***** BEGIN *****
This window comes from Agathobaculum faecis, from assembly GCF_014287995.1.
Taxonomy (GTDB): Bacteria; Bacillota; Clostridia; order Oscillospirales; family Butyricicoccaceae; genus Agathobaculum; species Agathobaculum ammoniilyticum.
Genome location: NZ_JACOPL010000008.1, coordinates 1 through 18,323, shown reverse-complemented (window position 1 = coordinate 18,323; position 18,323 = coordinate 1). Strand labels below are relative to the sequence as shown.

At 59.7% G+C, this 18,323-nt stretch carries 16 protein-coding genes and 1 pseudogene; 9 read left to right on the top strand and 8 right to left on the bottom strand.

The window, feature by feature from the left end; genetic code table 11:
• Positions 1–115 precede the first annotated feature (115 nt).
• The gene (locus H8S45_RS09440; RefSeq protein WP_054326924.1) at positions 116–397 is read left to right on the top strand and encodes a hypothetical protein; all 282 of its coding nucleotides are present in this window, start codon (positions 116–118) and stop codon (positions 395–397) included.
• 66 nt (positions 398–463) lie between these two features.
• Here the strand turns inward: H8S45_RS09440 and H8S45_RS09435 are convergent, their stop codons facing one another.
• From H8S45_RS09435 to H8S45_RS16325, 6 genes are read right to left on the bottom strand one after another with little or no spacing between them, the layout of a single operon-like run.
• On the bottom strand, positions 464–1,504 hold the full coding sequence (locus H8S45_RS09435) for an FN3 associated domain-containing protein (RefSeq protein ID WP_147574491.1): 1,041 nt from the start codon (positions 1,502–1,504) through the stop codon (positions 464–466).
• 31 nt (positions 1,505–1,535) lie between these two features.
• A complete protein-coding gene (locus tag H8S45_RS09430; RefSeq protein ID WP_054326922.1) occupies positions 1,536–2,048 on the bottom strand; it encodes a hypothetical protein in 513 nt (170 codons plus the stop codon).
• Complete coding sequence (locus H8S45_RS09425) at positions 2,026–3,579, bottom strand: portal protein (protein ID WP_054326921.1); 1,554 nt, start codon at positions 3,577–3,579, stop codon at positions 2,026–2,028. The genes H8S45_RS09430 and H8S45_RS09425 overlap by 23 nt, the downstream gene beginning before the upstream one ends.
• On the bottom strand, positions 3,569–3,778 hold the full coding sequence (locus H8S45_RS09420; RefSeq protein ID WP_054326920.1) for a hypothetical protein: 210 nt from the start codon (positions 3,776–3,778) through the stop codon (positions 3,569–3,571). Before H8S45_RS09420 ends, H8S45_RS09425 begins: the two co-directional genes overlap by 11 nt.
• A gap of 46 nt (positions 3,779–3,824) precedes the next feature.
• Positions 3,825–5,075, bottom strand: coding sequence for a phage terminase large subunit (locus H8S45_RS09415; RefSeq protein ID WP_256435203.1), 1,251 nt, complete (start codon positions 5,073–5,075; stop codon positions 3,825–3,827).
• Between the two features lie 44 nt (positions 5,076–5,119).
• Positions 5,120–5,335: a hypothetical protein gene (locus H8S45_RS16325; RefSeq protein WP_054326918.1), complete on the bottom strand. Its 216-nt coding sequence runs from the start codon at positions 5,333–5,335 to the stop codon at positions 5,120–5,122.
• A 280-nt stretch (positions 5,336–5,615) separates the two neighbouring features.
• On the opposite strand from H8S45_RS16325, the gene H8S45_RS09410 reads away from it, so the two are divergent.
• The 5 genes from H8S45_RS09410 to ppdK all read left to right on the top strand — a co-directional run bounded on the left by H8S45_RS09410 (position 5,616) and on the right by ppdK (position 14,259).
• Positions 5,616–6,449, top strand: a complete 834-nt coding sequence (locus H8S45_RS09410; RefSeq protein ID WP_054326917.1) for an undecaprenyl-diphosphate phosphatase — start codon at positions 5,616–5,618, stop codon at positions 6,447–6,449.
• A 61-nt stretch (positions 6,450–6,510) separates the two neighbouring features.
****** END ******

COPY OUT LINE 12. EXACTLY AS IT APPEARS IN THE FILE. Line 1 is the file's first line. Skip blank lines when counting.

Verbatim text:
• 31 nt (positions 1,505–1,535) lie between these two features.